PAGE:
New Mystery from Cosmic Dawn: The Blob

by Anne Minard on April 22, 2009

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space-blob

This image of the Himiko object is a composite and in false color. The bar at the lower right represents 10,000 light years. Credit: M. Ouchi et al.

 

 

 

 

 

 

 

 

 

 

 

 

 

This mysterious, giant object existed at a time when the universe was only about 800 million years old. It stretches for 55 thousand light years, a record for that early point in time. Its length is comparable to the radius of the Milky Way’s disk.

Besides being a great candidate for a future “Where in the Universe Challenge,” what is it?

prouchielargeobjectspectrapic4-8-09preview

In general, objects such as this one are dubbed extended Lyman-Alpha blobs; they are huge bodies of gas that may be precursors to galaxies.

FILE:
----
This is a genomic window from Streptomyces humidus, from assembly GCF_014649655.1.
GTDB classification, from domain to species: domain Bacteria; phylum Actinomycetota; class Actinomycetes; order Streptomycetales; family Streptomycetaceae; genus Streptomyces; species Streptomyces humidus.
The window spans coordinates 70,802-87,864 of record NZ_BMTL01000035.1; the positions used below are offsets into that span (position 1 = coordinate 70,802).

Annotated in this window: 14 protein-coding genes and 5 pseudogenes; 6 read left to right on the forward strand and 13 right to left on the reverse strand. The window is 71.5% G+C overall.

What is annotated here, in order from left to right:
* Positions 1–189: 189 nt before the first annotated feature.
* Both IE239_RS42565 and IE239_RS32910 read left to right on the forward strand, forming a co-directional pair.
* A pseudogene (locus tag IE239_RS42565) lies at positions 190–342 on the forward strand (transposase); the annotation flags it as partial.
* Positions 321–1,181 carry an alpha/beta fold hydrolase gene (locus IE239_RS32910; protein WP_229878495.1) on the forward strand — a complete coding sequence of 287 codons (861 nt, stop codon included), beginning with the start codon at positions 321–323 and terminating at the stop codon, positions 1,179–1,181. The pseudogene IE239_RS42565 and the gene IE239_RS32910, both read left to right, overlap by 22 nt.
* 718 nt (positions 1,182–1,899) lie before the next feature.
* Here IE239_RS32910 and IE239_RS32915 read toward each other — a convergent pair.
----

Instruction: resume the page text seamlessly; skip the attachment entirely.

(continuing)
And this blob was named Himiko for a legendary, mysterious Japanese queen.

Beyond that, researchers remain puzzled. It could be ionized gas powered by a super-massive black hole; a primordial galaxy with large gas accretion; a collision of two large young galaxies; super wind from intensive star formation; or a single giant galaxy with a large mass of about 40 billion Suns. Because this mysterious and remarkable object was discovered early in the history of the universe in a Japanese Subaru field, the researchers named the object after the legendary, mysterious queen.